Notes from the final business meeting at OnLive Friday morning - in which it was employees were informed that the firm was no more - reveal CEO Steve Perlman's reasoning for the failure of the leading cloud gaming company.
Previous claims of gargantuan operating costs sinking the firm were spot-on, as Perlman blamed huge server running costs for pushing the company into the red.
"There's no way to exactly estimate how many servers we'd need. So we literally bought thousands of them, and all the equipment and networks to go with it," he said (thanks Joystiq).
The firm had ample servers but, in truth, not nearly enough users to pay for them. "If you've got 8000 servers and 1600 users, how could we ever get to cash flow positive, right?" he asked the meeting's attendees.
The 1600 users he mentions is the number of concurrent users at any one time (also reported to be around 1800), which is the dire reality behind the some 2 million users the firm has previously reported (which apparently only accounts for the number of sign-ups - account creation is free - and not consistent, paying users).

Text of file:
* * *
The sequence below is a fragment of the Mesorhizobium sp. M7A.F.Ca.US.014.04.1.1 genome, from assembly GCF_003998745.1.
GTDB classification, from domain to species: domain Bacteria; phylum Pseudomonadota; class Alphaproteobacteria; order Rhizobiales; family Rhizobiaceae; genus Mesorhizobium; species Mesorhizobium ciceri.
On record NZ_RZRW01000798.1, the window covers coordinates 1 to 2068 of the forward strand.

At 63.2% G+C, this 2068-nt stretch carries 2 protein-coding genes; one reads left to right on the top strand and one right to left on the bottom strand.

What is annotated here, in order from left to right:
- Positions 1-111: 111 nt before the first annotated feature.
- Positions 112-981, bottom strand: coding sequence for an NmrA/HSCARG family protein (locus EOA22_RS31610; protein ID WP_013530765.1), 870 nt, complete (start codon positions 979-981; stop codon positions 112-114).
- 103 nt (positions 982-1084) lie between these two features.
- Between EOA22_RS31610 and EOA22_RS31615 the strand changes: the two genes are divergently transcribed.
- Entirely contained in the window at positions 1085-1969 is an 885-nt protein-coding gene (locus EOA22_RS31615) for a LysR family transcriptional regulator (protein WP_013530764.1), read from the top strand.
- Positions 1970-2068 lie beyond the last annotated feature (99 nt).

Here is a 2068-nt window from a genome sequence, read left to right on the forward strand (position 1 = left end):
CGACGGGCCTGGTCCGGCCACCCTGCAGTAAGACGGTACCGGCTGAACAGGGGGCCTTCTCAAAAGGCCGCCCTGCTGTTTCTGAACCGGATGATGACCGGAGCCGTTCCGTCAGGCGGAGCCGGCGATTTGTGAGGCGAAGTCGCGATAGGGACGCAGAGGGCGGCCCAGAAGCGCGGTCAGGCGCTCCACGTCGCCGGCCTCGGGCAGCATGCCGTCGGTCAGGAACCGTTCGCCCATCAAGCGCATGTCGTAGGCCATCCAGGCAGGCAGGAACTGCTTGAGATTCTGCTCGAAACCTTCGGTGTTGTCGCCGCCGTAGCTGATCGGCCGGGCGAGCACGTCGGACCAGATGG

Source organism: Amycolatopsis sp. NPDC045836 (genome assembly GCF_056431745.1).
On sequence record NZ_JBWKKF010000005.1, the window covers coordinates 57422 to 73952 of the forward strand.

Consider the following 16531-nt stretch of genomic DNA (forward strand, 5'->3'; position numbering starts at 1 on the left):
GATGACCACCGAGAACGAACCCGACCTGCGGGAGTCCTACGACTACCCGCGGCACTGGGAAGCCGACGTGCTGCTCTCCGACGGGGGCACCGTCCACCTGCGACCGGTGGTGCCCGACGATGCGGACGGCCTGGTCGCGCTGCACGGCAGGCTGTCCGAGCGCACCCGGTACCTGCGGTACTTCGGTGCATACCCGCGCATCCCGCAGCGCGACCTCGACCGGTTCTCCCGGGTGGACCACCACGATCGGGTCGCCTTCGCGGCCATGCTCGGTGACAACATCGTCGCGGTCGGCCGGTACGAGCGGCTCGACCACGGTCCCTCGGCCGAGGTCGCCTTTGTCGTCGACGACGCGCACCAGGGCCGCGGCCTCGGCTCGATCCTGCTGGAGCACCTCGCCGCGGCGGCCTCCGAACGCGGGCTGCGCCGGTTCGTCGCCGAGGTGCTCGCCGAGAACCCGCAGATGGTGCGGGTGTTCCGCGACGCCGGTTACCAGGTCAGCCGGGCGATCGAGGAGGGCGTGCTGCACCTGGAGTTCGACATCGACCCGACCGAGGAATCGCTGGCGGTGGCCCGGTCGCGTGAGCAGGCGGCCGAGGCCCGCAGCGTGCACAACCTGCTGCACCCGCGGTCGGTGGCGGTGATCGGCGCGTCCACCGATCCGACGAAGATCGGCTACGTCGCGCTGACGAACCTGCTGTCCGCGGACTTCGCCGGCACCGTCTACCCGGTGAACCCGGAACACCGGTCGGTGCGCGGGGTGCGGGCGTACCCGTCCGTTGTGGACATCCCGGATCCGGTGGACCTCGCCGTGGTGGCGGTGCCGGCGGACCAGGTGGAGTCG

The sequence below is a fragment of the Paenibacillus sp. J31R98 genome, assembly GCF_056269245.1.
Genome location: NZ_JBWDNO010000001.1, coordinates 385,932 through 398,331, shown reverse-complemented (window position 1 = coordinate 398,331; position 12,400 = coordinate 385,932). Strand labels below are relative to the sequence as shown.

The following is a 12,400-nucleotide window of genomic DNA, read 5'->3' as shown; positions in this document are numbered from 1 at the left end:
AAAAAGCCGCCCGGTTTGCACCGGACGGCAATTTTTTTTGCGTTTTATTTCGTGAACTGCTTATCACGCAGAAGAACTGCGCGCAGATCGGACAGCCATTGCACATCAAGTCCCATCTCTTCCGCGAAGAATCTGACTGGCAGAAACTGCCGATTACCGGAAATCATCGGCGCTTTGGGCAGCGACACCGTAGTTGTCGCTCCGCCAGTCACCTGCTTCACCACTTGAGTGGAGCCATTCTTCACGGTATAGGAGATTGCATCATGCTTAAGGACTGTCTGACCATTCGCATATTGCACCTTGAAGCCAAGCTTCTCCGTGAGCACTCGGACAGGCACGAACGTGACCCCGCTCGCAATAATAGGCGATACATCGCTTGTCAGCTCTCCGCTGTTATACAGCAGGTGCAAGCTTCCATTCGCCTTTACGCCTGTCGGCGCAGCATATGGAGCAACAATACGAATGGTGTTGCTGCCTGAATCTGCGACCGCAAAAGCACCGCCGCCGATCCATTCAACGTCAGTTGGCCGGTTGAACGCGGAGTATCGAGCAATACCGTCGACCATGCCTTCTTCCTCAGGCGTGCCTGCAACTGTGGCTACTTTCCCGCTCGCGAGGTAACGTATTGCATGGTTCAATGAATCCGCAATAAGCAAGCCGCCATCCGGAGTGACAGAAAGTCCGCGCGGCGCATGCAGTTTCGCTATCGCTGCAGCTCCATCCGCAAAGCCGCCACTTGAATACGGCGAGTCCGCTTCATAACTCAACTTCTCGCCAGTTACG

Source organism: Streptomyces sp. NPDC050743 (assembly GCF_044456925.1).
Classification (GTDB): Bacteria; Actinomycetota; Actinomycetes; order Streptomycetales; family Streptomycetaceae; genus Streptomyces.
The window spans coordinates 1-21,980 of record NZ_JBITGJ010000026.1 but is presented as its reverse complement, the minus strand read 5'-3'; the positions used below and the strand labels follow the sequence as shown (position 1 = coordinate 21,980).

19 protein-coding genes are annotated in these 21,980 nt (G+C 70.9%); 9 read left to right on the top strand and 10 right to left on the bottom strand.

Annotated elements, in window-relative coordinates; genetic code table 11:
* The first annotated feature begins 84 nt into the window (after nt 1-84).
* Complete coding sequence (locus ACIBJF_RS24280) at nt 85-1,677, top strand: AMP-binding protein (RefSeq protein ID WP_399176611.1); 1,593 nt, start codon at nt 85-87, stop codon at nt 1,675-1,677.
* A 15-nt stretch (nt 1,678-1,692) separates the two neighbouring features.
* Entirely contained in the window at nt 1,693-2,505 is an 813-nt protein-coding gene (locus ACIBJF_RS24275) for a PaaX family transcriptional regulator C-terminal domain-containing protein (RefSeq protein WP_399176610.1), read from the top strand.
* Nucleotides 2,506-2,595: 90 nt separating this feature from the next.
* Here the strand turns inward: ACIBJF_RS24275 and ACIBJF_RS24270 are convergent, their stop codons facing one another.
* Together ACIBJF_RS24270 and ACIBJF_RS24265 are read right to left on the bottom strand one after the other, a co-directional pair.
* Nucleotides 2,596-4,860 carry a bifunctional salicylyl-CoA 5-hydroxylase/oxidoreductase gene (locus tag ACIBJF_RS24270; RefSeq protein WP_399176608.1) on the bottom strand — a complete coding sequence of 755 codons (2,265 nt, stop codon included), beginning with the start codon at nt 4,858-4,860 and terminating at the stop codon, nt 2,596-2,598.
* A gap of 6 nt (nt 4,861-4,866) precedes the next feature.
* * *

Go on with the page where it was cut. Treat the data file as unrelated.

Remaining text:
Speaking further on costs, Perlman said the firm had "dramatically expanded the number of employees" in it's short life, but did not downscale to compensate for its lack of users. "We made it through the whole recession without any disconnects, any layoffs, or any down rounds," said Perlman.
The identity of OnLive's buyer, which went unmentioned in the public announcement, remains a mystery for the time being, but Perlman said he was "an extraordinary guy" and a "very accomplished and well known venture capitalist", validating reports that the buyer is an individual rather than a large company.
According to Perlman, the buyer is "very wealthy" and is of the opinion that OnLive "is the entire future of everything", but not wealthy enough to bring on the 150-200 people that OnLive employed, hence the mass layoffs.
OnLive issued an official statement to confirm that it has been acquired by a "newly-formed company", and that the OnLive service is planned to continue uninterrupted.
In the shift to becoming a new company, OnLive is entering an 'Assignment for the Benefit of Creditors' (ABC) in California, an alternative to bankruptcy in which a new "assignee" takes over the company and its assets. The move is, according to Perlman, 'an effort to lighten the previous company's debts and get its creditors paid off'.